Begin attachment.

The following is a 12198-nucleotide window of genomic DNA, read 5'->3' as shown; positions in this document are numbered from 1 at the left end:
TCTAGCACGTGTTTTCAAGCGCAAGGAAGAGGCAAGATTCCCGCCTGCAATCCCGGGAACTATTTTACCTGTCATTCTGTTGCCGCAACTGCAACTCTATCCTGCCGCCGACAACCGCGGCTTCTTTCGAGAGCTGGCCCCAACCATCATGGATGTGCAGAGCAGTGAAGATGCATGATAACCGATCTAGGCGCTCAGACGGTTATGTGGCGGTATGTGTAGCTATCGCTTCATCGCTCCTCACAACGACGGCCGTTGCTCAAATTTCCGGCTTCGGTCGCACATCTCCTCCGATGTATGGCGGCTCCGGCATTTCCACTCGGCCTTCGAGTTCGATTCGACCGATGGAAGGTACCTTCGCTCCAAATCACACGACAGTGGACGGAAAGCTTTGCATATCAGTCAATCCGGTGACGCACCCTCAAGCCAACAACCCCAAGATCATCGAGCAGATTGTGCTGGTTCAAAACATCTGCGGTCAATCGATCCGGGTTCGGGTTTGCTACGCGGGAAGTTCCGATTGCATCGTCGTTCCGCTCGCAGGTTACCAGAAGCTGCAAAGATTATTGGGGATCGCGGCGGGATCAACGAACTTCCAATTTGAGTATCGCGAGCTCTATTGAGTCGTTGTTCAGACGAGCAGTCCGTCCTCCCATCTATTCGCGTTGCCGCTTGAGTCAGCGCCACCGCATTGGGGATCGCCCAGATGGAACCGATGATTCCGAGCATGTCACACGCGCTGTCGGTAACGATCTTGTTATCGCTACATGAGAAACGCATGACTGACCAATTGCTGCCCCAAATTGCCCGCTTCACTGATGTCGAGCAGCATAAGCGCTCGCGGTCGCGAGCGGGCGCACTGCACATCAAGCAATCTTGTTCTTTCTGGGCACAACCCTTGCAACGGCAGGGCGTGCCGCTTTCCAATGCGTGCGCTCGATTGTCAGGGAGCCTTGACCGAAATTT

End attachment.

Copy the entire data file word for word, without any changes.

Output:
The following is a 12198-nucleotide window of genomic DNA, read 5'->3' as shown; positions in this document are numbered from 1 at the left end:
TCTAGCACGTGTTTTCAAGCGCAAGGAAGAGGCAAGATTCCCGCCTGCAATCCCGGGAACTATTTTACCTGTCATTCTGTTGCCGCAACTGCAACTCTATCCTGCCGCCGACAACCGCGGCTTCTTTCGAGAGCTGGCCCCAACCATCATGGATGTGCAGAGCAGTGAAGATGCATGATAACCGATCTAGGCGCTCAGACGGTTATGTGGCGGTATGTGTAGCTATCGCTTCATCGCTCCTCACAACGACGGCCGTTGCTCAAATTTCCGGCTTCGGTCGCACATCTCCTCCGATGTATGGCGGCTCCGGCATTTCCACTCGGCCTTCGAGTTCGATTCGACCGATGGAAGGTACCTTCGCTCCAAATCACACGACAGTGGACGGAAAGCTTTGCATATCAGTCAATCCGGTGACGCACCCTCAAGCCAACAACCCCAAGATCATCGAGCAGATTGTGCTGGTTCAAAACATCTGCGGTCAATCGATCCGGGTTCGGGTTTGCTACGCGGGAAGTTCCGATTGCATCGTCGTTCCGCTCGCAGGTTACCAGAAGCTGCAAAGATTATTGGGGATCGCGGCGGGATCAACGAACTTCCAATTTGAGTATCGCGAGCTCTATTGAGTCGTTGTTCAGACGAGCAGTCCGTCCTCCCATCTATTCGCGTTGCCGCTTGAGTCAGCGCCACCGCATTGGGGATCGCCCAGATGGAACCGATGATTCCGAGCATGTCACACGCGCTGTCGGTAACGATCTTGTTATCGCTACATGAGAAACGCATGACTGACCAATTGCTGCCCCAAATTGCCCGCTTCACTGATGTCGAGCAGCATAAGCGCTCGCGGTCGCGAGCGGGCGCACTGCACATCAAGCAATCTTGTTCTTTCTGGGCACAACCCTTGCAACGGCAGGGCGTGCCGCTTTCCAATGCGTGCGCTCGATTGTCAGGGAGCCTTGACCGAAATTT